I read, with excitement, every issue of Edutopia since the day I discovered one in my mailbox. This month is no different. After reading the article by the Editorial Director, James Daly, I thought about what was written. I reminised about my days in elementary, middle and high school. I thought about how Kindergarten came into existence after I was in 1st or 2nd grade. I thought about what going to school was all about and what we did in school. I have been substitute teaching in the local schools here for over 10 years and also tutor at a local University in Math and Sciences. I do not hold a Bachelors Degree but have over 30 years of educational background. What I determined is wrong with our education system is simply the following; Students no longer have the desire to learn as a whole. The topics are no longer interesting and the exams are not challenging. It's all canned as outlined by state and federal legilation guidelines. Teachers are only trying to follow the guidelines they are given which does not allow for creativity. Teachers today, unlike the teachers I learned from, are only doing it because it's a job that pays a semi-decent paycheck. As a general rule, teachers no longer teach with spirit and heart. It's not in their blood but in their degree. Kids have turned our schools into uncontrolled micro-societies that don't have any governance. We have drug traffiking, organized crime and honest to goodness gangs walking the hallways of a place that education is supposed to be taking place. Kids are no longer just kids anymore and the environment we put them is too governmentally institutionalized. Public schools are no longer really public, they are governmently run systems. The day of going to school until you can help on the farm is gone. If we want our schools back we need to deregulate our schools, instill creativity and hire teachers who have a teaching spirit and desire to teach no matter what the pay is. We need to get the micro-socities out of the schools, put some teeth in what is and isn't appropriate in a public environment. We no longer teach what is right and wrong. We teach what is politically correct and expedient to the non traditional groups. We have let our educational philosophy get dismantled and take on a form of something that gets molded like clay on a daily basis. If we are going to change our education system we need to do it at all levels and get it operating like it used to before we let governement intervention railroad it.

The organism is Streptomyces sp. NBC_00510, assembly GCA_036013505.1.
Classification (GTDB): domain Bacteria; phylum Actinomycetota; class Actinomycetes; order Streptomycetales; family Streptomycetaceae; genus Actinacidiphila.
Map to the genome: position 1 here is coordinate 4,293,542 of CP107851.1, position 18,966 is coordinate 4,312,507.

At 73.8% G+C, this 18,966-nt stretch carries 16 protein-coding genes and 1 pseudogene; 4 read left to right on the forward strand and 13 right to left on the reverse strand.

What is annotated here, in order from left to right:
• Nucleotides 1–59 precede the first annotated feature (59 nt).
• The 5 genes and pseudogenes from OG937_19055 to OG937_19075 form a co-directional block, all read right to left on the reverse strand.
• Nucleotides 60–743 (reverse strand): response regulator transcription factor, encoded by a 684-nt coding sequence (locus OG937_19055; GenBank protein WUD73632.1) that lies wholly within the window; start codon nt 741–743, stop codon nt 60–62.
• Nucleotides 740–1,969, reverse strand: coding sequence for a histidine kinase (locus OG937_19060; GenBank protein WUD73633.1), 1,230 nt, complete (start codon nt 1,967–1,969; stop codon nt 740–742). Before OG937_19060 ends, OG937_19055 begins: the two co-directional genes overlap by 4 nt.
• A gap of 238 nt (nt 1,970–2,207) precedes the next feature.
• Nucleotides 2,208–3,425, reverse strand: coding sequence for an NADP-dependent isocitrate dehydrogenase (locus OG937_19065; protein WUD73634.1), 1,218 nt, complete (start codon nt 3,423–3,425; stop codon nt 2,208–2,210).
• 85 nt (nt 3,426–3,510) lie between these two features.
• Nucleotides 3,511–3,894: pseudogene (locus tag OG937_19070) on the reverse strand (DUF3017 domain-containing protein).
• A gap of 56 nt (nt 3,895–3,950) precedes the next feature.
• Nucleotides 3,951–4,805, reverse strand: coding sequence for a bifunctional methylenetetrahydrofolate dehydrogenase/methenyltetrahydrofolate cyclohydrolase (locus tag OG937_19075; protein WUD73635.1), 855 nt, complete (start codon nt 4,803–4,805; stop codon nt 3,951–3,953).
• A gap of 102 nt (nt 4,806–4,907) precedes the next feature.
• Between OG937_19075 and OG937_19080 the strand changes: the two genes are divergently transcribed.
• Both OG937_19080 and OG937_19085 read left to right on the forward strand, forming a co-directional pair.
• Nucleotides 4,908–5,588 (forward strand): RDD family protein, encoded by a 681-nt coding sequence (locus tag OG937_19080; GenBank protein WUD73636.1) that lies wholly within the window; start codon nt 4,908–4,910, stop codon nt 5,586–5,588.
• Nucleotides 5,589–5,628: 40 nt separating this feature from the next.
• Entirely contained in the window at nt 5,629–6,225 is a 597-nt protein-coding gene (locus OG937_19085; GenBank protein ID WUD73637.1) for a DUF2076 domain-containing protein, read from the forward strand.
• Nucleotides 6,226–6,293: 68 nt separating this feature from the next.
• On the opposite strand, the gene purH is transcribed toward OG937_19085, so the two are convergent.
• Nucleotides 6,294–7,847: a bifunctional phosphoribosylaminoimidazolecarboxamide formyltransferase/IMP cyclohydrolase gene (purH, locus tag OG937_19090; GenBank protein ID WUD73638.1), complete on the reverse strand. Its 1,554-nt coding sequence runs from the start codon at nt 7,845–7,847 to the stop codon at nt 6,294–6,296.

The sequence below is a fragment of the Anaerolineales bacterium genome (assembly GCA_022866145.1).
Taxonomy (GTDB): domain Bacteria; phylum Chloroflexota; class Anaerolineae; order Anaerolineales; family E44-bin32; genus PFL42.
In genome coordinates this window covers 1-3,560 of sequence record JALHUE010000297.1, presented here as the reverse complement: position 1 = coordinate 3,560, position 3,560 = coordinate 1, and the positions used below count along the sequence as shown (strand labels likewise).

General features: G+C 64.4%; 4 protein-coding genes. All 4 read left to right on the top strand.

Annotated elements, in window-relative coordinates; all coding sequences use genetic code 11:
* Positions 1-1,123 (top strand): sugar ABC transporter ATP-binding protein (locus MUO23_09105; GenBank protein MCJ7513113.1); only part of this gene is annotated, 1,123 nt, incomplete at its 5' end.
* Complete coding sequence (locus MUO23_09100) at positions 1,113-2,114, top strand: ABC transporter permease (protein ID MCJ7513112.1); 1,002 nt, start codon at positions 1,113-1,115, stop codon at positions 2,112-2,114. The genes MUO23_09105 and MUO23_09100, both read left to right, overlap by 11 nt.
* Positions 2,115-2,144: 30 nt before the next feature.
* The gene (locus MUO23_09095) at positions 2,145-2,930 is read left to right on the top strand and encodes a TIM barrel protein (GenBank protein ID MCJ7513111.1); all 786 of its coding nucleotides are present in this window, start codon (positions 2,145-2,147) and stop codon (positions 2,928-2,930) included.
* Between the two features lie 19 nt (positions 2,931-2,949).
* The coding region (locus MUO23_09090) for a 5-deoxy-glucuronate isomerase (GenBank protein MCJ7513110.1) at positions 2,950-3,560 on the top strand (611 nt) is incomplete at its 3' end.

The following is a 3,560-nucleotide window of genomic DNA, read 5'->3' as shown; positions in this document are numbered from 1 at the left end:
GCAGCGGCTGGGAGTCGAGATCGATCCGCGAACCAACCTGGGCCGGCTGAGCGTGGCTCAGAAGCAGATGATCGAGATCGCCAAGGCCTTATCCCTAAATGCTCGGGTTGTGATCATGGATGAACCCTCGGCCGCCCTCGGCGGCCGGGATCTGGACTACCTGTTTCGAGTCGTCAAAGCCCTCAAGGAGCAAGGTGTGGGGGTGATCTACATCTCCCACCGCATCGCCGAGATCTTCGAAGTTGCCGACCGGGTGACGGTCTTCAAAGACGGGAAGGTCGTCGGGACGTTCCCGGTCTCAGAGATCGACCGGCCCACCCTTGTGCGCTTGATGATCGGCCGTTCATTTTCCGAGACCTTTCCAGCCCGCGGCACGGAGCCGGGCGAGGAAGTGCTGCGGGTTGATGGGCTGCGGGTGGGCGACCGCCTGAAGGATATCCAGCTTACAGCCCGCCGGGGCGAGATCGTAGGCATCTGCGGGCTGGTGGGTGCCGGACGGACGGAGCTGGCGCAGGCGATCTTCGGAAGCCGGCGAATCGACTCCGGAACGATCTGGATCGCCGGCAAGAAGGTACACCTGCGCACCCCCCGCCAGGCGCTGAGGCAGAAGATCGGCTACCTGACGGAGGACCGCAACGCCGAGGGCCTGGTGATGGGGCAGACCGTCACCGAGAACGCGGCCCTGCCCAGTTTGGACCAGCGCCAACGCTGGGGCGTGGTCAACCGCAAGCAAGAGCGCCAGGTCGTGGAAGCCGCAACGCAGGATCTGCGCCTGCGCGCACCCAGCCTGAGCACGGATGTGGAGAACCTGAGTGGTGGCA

Gaetan Pappalardo's picture
Anonymous (not verified)

Teachers need to turn the tide. "Don't follow a curriculum, Let the curriculum follow you."--Barry Lane. Yes, the kids of today are different. Pop culture, music, technology, and video games reinvented "the kid." Next? Teachers need to change. Yes, people think that can become a teacher, follow a script, and get paid. But, is teaching following a script? If it is, we might as well let robots do it. We need to weed out those back-up career teachers; get the real ones in there that are passionate about lifting humanity, and pay them for what they are really worth. I mean, moms and dads all over the world entrust the well-being of their babies to teachers everyday. How much is that worth? How much do we care about "our children?" It's time for a change; I'm glad Edutopia is on our side.

sheldon lasda's picture
Anonymous (not verified)

i am a teacher in a challenging district... 80 percent english language learners.... i have taught for 8 years now, having entered teaching as a postscript to a multifaceted career which included stints as a research scientist, a marketing manager, a director at a newspaper and a corporate trainer

in my opinion, the number one problem in education today is....teachers

as pogo said, we have met the enemy and the enemy is us

i am a product of free range teaching.. where for 3 decades teachers closed the door of their classrooms and did what they were moved do do....and it worked...for half of the kids.. for the middle class white kids of average or above average intelligence

i was one of those successes

however the success of the bright white kids was at the expense of the other half of the students... the economically disadvantaged.. the language learners.. the minorities and the students with special needs

free range education had a huge toll on those students who did not appeal to the sensibilities of the self propelled and self guided teachers touting the benefits of free range education

no child left behind .... success for all ... are two concepts that, even with their warts, acknowledge that the mark of a good teacher is one who can educate and motivate ALL of their students.... and that teachers need to be held personally and collectively accountable for their educational casualty rates.... getting 50 children to college the cost of 50 drop outs .. is an unexceptable educational mortality rate

when teachers are held accountable for getting all their students thu the educational maze to the land of self actualization, we will have put in place the mechanism for ensuring that no child is left behind

this will not come about by letting teachers teach what they choose to students they choose to teach to with little or no accountability for the collateral damage that they inflict as they muddle along in the haze of academic freedom

Gaetan Pappalardo's picture
Anonymous (not verified)